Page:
“Hardly; he has too much of the blood of Lufki-Humma in him. But I need not say that; for the Grandissime blood is just as strong. A wonderful family, those Grandissimes! They are an old, illustrious line, and the strength that was once in the intellect and will is going down into the muscles. I have an idea that their greatness began, hundreds of years ago, in ponderosity of arm,—of frame, say,—and developed from generation to generation, in a rising scale, first into fineness of sinew, then, we will say, into force of will, then into power of mind, then into subtleties of genius. Now they are going back down the incline. Look at Honore; he is high up on the scale, intellectual and sagacious. But look at him physically, too. What an exquisite mold! What compact strength! I should not wonder if he gets that from the Indian Queen. What endurance he has! He will probably go to his business by and by and not see his bed for seventeen or eighteen hours. He is the flower of the family, and possibly the last one. Now, old Agricola shows the downward grade better. Seventy-five, if he is a day, with, maybe, one-fourth the attainments he pretends to have, and still less good sense; but strong—as an orang-outang. Shall we go to bed?”
NEW LIGHT UPON DARK PLACES
When the long, wakeful night was over, and the doctor gone, Frowenfeld seated himself to record his usual observations of the weather; but his mind was elsewhere—here, there, yonder. There are understandings that expand, not imperceptibly hour by hour, but as certain flowers do, by little explosive ruptures, with periods of quiescence between. After this night of experiences it was natural that Frowenfeld should find the circumference of his perceptions consciously enlarged. The daylight shone, not into his shop alone, but into his heart as well. The face of Aurora, which had been the dawn to him before, was now a perfect sunrise, while in pleasant timeliness had come in this Apollo of a Honore Grandissime. The young immigrant was dazzled. He felt a longing to rise up and run forward in this flood of beams. He was unconscious of fatigue, or nearly so—would, have been wholly so but for the return by and by of that same dim shadow, or shadows, still rising and darting across every motion of the fancy that grouped again the actors in last night’s scenes; not such shadows as naturally go with sunlight to make it seem brighter, but a something which qualified the light’s perfection and the air’s freshness.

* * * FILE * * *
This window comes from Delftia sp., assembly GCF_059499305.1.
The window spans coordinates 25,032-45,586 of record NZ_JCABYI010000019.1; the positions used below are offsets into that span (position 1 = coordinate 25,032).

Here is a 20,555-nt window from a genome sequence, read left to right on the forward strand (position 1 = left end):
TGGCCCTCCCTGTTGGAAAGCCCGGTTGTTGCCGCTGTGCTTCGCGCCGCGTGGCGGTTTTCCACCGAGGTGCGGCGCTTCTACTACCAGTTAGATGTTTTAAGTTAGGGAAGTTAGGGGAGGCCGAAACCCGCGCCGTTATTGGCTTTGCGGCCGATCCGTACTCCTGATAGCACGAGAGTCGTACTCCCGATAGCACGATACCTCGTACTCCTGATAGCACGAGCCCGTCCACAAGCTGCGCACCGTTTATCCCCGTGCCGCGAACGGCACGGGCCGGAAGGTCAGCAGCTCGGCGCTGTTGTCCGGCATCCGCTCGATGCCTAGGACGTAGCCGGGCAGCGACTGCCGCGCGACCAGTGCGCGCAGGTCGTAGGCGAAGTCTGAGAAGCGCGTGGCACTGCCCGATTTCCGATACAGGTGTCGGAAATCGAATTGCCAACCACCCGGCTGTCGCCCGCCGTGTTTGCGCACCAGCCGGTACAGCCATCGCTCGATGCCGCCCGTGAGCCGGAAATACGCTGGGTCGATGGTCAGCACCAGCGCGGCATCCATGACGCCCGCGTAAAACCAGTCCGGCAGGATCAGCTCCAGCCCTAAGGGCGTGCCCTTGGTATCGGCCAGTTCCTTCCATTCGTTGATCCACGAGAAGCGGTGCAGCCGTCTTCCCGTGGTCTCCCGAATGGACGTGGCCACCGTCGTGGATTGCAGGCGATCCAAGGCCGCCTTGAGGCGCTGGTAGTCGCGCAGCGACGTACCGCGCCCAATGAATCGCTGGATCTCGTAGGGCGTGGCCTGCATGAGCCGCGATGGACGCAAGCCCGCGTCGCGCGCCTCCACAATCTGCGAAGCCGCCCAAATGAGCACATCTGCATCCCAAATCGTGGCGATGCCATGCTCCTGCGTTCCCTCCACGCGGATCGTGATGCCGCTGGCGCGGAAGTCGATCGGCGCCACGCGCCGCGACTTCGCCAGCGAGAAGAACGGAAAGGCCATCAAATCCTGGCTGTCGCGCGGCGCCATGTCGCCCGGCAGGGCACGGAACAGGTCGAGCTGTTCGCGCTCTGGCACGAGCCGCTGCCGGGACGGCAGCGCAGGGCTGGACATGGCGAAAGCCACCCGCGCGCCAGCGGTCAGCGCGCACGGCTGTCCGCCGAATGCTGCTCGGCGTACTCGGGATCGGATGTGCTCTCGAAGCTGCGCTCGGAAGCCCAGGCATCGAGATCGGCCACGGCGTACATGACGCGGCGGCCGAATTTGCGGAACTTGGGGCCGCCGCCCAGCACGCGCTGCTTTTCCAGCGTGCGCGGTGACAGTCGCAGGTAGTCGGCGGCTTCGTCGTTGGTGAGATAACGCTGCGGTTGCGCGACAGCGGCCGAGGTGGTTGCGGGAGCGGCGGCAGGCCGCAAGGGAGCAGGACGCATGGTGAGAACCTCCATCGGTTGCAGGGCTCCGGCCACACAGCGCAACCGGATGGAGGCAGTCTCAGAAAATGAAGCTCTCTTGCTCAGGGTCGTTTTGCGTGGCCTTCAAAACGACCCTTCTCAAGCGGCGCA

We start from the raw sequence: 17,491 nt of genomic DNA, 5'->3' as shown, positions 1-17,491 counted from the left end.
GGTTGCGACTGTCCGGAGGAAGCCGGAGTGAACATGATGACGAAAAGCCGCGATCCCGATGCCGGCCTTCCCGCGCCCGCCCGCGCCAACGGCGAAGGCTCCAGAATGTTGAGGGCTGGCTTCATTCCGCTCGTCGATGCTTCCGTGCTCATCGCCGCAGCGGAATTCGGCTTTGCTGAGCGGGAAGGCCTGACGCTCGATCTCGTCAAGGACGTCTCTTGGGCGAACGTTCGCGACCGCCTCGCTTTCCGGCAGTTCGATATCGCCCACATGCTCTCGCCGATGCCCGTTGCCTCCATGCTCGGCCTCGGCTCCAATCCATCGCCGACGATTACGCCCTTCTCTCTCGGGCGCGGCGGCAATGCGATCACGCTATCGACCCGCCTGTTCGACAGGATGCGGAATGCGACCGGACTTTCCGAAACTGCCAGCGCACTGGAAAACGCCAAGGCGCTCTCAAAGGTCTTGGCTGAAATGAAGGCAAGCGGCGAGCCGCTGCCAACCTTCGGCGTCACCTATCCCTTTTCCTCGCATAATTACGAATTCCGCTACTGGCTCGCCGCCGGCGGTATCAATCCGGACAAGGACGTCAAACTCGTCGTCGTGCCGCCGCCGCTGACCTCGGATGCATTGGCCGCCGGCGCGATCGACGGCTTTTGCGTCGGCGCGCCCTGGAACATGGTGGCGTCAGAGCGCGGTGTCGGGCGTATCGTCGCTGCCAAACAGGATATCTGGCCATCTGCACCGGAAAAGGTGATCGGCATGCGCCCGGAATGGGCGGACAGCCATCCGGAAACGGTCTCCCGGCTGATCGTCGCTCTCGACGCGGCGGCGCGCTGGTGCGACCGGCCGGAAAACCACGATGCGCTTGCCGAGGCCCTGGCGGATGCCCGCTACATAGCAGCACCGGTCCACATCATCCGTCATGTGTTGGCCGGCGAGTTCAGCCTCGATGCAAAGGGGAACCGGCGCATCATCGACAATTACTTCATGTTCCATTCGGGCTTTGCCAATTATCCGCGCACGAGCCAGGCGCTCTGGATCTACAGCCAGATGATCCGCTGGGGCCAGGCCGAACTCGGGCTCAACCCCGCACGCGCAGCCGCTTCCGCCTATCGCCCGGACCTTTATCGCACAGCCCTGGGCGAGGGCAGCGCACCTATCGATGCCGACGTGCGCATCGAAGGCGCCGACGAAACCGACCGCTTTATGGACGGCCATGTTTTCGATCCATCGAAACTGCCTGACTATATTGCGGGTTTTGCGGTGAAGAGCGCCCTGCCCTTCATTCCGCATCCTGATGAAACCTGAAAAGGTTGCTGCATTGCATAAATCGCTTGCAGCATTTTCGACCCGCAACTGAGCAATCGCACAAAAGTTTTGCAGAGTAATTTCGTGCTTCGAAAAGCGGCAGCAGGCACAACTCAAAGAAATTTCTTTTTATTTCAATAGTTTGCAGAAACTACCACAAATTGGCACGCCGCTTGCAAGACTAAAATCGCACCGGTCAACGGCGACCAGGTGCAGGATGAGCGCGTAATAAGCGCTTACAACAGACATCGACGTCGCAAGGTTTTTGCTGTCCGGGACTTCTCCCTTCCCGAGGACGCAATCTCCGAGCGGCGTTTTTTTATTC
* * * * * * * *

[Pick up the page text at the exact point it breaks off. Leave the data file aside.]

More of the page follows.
Wherefore, resolved: that he would compound his life, from this time forward, by a new formula: books, so much; observation, so much; social intercourse, so much; love—as to that, time enough for that in the future (if he was in love with anybody, he certainly did not know it); of love, therefore, amount not yet necessary to state, but probably (when it should be introduced), in the generous proportion